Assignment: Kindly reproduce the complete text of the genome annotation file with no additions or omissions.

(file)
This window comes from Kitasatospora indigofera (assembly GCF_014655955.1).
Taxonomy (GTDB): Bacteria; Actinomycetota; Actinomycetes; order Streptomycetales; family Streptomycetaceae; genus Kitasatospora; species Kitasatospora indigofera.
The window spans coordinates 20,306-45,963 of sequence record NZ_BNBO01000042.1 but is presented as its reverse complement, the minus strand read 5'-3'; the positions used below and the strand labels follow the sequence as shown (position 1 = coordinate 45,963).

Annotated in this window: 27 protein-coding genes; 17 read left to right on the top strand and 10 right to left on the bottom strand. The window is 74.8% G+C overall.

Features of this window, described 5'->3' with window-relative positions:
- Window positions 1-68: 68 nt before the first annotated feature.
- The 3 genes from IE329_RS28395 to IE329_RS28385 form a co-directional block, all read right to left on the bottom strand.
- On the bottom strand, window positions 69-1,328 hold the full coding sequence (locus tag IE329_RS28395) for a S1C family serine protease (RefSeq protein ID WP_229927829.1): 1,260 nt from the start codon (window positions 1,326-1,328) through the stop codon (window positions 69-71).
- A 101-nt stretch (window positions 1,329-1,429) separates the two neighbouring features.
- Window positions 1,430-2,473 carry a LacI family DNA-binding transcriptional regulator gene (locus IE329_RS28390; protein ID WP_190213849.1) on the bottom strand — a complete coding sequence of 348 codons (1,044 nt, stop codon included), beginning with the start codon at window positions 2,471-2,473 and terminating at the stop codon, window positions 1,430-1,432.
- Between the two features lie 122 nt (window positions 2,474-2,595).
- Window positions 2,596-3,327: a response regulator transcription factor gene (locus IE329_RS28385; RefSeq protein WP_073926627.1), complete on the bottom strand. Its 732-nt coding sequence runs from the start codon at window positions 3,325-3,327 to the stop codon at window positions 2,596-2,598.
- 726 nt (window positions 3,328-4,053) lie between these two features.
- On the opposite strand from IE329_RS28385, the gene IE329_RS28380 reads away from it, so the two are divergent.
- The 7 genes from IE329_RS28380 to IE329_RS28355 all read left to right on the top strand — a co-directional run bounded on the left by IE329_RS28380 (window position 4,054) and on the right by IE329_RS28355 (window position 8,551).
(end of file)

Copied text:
This window comes from Kitasatospora indigofera (assembly GCF_014655955.1).
Taxonomy (GTDB): Bacteria; Actinomycetota; Actinomycetes; order Streptomycetales; family Streptomycetaceae; genus Kitasatospora; species Kitasatospora indigofera.
The window spans coordinates 20,306-45,963 of sequence record NZ_BNBO01000042.1 but is presented as its reverse complement, the minus strand read 5'-3'; the positions used below and the strand labels follow the sequence as shown (position 1 = coordinate 45,963).

Annotated in this window: 27 protein-coding genes; 17 read left to right on the top strand and 10 right to left on the bottom strand. The window is 74.8% G+C overall.

Features of this window, described 5'->3' with window-relative positions:
- Window positions 1-68: 68 nt before the first annotated feature.
- The 3 genes from IE329_RS28395 to IE329_RS28385 form a co-directional block, all read right to left on the bottom strand.
- On the bottom strand, window positions 69-1,328 hold the full coding sequence (locus tag IE329_RS28395) for a S1C family serine protease (RefSeq protein ID WP_229927829.1): 1,260 nt from the start codon (window positions 1,326-1,328) through the stop codon (window positions 69-71).
- A 101-nt stretch (window positions 1,329-1,429) separates the two neighbouring features.
- Window positions 1,430-2,473 carry a LacI family DNA-binding transcriptional regulator gene (locus IE329_RS28390; protein ID WP_190213849.1) on the bottom strand — a complete coding sequence of 348 codons (1,044 nt, stop codon included), beginning with the start codon at window positions 2,471-2,473 and terminating at the stop codon, window positions 1,430-1,432.
- Between the two features lie 122 nt (window positions 2,474-2,595).
- Window positions 2,596-3,327: a response regulator transcription factor gene (locus IE329_RS28385; RefSeq protein WP_073926627.1), complete on the bottom strand. Its 732-nt coding sequence runs from the start codon at window positions 3,325-3,327 to the stop codon at window positions 2,596-2,598.
- 726 nt (window positions 3,328-4,053) lie between these two features.
- On the opposite strand from IE329_RS28385, the gene IE329_RS28380 reads away from it, so the two are divergent.
- The 7 genes from IE329_RS28380 to IE329_RS28355 all read left to right on the top strand — a co-directional run bounded on the left by IE329_RS28380 (window position 4,054) and on the right by IE329_RS28355 (window position 8,551).